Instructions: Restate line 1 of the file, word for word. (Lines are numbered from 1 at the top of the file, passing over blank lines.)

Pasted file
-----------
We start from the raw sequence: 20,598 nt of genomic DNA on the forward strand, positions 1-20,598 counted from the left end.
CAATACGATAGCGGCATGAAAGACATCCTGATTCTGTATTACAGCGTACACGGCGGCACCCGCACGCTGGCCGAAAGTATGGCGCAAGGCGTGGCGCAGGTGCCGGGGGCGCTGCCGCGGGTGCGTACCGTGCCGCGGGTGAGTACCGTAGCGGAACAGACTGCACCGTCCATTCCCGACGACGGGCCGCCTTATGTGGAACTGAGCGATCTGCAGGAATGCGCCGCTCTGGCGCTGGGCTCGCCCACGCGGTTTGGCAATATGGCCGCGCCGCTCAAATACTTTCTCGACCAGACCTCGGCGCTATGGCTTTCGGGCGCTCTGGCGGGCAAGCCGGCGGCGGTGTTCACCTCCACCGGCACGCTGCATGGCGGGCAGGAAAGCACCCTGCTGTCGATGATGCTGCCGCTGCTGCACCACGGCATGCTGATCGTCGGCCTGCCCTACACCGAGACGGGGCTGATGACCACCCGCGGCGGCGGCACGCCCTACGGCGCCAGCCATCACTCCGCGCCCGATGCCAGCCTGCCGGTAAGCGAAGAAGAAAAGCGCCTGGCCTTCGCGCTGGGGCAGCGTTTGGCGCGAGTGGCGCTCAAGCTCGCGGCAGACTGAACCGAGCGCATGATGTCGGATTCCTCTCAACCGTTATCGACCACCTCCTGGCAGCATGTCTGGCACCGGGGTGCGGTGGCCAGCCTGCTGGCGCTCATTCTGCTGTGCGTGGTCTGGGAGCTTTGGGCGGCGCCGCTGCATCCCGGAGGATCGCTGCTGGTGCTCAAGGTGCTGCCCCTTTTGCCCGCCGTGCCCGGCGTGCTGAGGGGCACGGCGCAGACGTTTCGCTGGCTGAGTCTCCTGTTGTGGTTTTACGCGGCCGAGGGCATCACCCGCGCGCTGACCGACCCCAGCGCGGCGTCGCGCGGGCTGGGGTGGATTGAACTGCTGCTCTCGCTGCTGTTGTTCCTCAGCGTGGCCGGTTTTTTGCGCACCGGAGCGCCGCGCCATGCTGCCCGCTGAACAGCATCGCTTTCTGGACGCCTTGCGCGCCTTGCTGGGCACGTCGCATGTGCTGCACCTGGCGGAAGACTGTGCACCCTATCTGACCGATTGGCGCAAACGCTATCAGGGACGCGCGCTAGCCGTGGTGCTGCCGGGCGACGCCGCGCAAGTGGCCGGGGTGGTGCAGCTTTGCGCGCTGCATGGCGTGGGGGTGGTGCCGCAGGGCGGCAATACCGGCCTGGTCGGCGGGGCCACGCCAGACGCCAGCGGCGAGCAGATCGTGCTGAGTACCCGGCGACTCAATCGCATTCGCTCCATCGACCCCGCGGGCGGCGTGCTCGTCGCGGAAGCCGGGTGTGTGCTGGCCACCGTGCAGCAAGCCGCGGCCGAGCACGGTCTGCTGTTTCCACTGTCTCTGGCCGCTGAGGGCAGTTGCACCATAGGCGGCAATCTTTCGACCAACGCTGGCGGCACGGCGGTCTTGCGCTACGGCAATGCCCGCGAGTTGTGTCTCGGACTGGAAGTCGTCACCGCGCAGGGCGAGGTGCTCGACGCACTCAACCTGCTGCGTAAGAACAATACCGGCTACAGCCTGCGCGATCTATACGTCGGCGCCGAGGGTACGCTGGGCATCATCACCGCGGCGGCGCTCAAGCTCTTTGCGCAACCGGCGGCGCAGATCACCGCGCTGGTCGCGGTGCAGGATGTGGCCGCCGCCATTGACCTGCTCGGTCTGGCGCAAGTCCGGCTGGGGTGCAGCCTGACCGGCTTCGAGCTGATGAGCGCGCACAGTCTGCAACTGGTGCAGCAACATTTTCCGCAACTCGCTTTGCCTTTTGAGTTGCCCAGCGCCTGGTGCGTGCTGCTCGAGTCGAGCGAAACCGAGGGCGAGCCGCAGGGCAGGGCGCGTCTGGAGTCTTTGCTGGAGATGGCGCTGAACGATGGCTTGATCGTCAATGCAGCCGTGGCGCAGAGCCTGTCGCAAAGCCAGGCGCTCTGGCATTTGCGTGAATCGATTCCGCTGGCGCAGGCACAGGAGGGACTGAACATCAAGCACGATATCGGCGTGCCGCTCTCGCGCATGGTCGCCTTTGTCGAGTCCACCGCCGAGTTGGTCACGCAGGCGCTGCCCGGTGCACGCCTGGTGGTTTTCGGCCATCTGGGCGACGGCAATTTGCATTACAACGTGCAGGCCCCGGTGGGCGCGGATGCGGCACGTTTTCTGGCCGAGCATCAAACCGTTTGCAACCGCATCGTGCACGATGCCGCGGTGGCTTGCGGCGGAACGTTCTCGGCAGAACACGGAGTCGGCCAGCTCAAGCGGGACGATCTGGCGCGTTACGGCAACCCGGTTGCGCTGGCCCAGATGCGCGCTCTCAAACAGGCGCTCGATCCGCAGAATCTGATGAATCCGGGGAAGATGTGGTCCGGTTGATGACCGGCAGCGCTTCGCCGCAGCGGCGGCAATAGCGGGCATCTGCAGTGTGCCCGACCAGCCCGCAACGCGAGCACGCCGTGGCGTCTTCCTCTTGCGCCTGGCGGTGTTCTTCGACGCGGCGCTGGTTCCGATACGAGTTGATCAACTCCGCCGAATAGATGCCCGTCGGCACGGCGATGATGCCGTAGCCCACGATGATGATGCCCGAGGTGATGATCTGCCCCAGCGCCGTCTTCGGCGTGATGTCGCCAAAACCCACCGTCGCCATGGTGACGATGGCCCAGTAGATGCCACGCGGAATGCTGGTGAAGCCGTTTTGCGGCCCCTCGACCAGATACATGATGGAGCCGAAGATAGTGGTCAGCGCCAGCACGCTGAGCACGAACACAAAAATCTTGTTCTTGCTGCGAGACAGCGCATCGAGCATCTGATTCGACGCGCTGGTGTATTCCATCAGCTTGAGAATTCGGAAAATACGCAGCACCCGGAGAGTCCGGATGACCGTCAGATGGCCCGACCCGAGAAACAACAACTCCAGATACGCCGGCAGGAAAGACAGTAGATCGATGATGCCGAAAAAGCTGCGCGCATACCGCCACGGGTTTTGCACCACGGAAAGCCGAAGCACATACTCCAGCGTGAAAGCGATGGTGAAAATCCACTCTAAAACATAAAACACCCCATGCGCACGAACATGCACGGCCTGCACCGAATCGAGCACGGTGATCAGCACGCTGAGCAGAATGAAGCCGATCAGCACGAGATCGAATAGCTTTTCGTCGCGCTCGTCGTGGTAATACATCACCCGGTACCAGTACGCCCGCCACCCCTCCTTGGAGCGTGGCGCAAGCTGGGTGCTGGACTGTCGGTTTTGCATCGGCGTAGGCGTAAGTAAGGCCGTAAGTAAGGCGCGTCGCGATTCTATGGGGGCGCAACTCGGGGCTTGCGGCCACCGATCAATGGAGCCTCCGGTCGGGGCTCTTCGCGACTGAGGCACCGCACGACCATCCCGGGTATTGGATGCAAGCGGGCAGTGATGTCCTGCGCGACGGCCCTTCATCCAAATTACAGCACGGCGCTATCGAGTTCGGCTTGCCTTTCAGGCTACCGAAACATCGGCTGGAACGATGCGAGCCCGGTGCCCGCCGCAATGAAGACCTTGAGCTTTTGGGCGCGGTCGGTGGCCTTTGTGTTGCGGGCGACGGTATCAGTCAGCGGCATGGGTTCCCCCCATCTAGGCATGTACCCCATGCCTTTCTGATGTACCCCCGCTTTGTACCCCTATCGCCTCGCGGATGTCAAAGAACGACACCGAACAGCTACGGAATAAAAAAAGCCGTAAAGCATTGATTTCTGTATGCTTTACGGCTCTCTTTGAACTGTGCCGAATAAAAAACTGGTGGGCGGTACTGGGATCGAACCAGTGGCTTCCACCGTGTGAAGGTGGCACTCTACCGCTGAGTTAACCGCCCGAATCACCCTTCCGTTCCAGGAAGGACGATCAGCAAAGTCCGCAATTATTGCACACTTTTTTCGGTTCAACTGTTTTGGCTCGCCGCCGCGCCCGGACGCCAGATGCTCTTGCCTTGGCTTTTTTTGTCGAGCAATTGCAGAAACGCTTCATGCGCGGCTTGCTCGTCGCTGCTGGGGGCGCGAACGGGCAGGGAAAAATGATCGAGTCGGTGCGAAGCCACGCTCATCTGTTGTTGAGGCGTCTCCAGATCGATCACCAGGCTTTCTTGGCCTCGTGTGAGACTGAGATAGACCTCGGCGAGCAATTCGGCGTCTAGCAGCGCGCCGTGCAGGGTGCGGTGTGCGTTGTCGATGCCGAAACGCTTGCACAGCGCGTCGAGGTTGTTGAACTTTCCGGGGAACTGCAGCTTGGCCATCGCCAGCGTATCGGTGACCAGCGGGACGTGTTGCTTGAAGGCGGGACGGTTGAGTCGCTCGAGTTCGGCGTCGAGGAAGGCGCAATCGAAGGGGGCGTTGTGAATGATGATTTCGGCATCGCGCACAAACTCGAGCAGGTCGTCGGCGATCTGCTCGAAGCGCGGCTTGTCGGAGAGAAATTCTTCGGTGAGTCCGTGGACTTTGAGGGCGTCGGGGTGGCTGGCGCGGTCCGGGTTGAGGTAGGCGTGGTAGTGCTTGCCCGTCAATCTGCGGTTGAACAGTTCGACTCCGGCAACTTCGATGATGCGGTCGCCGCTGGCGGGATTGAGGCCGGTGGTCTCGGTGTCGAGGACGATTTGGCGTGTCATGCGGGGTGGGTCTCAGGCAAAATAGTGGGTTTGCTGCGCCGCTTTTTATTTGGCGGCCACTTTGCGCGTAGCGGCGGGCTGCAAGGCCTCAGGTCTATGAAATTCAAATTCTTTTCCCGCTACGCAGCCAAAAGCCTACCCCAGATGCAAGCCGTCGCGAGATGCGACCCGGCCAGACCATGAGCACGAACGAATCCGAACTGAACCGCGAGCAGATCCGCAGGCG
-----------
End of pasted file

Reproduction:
We start from the raw sequence: 20,598 nt of genomic DNA on the forward strand, positions 1-20,598 counted from the left end.